Matsumae Castle

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Matsumae Castle
Matsumae, Hokkaidō, Japan
Type Hirajiro (flatland castle)
Height Three stories
Site information
Condition The original gate to the inner citadel (itself a reconstruction) and remnants of the stone walls and embankments remain
Site history
Built 1606
Built by Matsumae clan
In use 1596 to Meiji Restoration
Materials Earth, stone, and wood
Demolished 1949

Matsumae Castle (松前城 Matsumae-jō?) is a castle located in Matsumae in Hokkaidō, Japan, and is the northernmost castle in Japan.[1] The only traditional style Edo period castle in Hokkaidō, it was the chief residence of the han (estate) of the Matsumae clan.


First built in 1606 by Matsumae Yoshihiro under orders from the Tokugawa shogunate requiring his clan to defend the area, and by extension the whole of Japan, from the Ainu 'barbarians' to the north, it burned down in 1637 but was rebuilt in 1639. It once controlled all passage through Hokkaidō to the rest of Japan.

The present castle complex, which dates from 1854, was constructed to deter attacks by foreign naval forces. Only the 30-metre-high tenshu (main tower) and a gatehouse survived destruction following the Meiji Restoration, which began in 1868. However, the tenshu burned down in 1949 and a concrete replica was built in 1960.[2]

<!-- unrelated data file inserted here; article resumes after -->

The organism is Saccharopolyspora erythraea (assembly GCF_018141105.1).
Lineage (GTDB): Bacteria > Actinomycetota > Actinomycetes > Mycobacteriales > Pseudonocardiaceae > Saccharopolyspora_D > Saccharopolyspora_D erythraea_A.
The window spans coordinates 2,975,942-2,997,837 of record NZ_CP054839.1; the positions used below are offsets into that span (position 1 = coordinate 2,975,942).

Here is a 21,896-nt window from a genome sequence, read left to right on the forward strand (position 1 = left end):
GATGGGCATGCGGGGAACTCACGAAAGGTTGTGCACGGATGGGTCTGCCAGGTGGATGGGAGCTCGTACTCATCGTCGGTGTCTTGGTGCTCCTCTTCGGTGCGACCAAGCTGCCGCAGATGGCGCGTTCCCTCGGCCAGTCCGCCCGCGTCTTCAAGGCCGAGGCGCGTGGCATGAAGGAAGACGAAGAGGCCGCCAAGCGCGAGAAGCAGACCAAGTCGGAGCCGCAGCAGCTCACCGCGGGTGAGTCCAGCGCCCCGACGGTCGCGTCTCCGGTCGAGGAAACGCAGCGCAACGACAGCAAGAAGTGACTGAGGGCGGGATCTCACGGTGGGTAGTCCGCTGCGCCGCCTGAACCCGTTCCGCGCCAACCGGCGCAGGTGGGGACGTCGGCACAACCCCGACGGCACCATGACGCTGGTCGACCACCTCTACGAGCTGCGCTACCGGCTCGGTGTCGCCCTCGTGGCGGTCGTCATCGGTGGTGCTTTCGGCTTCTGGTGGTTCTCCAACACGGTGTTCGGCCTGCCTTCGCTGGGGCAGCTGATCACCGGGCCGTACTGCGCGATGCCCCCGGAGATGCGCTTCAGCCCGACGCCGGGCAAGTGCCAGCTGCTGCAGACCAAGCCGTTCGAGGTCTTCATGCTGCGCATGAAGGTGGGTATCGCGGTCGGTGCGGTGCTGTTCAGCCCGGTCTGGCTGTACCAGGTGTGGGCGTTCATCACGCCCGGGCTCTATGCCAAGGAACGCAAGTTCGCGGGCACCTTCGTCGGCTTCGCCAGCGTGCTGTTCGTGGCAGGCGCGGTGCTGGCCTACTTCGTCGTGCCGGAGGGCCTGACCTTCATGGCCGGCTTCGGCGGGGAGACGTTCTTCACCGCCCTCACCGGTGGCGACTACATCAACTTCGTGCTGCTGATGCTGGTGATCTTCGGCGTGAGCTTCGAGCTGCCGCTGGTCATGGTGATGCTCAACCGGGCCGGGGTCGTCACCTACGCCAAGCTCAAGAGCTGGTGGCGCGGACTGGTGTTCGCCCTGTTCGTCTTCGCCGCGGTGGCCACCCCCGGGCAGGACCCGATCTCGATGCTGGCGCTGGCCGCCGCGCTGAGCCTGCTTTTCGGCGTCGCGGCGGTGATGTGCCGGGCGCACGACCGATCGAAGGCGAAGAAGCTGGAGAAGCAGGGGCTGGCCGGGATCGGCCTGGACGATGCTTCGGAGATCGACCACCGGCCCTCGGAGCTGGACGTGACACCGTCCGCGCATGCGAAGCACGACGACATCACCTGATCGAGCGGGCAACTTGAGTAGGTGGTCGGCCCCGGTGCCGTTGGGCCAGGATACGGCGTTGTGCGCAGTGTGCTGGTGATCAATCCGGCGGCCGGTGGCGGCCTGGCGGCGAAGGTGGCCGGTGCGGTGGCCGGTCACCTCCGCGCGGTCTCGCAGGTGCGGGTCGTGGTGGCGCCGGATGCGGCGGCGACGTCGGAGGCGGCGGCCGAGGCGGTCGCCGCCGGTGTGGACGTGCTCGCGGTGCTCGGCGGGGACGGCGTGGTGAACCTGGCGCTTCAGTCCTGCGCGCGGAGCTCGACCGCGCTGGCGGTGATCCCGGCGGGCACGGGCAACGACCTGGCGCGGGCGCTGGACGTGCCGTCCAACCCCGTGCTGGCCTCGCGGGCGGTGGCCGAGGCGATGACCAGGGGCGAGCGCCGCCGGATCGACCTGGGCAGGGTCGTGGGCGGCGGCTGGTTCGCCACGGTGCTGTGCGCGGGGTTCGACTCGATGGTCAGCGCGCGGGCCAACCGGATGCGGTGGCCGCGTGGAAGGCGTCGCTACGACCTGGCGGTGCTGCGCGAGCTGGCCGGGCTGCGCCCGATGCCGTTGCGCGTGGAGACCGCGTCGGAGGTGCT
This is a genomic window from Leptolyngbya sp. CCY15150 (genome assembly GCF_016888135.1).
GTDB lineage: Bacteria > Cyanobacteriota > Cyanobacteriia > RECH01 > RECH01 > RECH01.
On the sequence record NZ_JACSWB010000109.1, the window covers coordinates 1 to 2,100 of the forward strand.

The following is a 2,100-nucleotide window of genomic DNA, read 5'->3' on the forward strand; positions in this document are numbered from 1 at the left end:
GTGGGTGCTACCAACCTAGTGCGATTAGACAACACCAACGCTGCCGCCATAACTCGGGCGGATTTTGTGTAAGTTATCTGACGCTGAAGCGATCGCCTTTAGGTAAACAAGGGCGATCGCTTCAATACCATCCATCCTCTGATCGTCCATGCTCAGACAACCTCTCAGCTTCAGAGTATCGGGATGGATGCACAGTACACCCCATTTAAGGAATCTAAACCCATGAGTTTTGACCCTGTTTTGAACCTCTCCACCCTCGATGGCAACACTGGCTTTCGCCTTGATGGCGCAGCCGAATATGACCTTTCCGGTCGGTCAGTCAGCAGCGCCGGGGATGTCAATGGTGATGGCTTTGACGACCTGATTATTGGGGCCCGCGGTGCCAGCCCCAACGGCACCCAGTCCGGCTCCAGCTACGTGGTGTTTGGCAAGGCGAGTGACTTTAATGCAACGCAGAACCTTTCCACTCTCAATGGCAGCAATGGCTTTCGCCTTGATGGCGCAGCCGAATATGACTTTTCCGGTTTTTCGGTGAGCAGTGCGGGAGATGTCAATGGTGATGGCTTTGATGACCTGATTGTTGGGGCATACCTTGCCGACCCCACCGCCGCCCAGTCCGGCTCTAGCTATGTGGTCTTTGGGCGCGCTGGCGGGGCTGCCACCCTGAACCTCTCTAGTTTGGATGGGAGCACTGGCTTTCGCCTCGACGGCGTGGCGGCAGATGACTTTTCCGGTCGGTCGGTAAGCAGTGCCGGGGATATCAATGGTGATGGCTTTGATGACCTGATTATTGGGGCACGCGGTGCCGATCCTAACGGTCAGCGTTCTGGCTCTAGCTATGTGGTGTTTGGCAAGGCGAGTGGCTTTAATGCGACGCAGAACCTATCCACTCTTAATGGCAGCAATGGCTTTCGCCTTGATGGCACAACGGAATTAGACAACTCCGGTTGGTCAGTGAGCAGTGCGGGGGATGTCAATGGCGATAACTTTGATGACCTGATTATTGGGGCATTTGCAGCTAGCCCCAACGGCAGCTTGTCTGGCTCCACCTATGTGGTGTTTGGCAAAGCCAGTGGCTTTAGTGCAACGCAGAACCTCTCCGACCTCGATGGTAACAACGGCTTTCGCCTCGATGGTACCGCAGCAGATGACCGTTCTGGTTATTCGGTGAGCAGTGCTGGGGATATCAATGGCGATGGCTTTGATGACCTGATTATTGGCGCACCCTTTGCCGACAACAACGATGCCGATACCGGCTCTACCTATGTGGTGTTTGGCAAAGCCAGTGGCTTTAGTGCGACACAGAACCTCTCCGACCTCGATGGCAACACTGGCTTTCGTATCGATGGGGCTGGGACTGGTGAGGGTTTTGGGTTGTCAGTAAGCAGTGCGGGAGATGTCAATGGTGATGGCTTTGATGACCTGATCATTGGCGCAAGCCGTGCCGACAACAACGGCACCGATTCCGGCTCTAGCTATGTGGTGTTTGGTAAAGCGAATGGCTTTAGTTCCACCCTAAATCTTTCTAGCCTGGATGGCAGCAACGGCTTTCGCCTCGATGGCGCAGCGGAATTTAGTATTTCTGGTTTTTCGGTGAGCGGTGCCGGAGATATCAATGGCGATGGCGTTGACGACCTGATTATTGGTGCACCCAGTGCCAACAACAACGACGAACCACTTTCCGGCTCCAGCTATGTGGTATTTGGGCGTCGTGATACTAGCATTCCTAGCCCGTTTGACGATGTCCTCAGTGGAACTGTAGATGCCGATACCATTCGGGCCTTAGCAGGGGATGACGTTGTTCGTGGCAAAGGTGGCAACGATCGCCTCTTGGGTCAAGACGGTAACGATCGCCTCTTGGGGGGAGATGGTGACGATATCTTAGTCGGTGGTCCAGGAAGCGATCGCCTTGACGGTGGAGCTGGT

All of the castle site is today a public park.

See also[edit]


  1. ^ "松前城" [Matsumae Castle]. Dijitaru Daijisen (in Japanese). Tokyo: Shogakukan. 2013. OCLC 56431036. Retrieved 2013-12-14. 
  2. ^ Hinago, Motoo (1986). Japanese Castles. Kodansha International Ltd. and Shibundo. p. 130-131. ISBN 0870117661. 

Additional reading[edit]

  • Schmorleitz, Morton S. (1974). Castles in Japan. Tokyo: Charles E. Tuttle Co. ISBN 0-8048-1102-4. 

Coordinates: 41°25′47″N 140°06′30″E / 41.429833°N 140.108389°E / 41.429833; 140.108389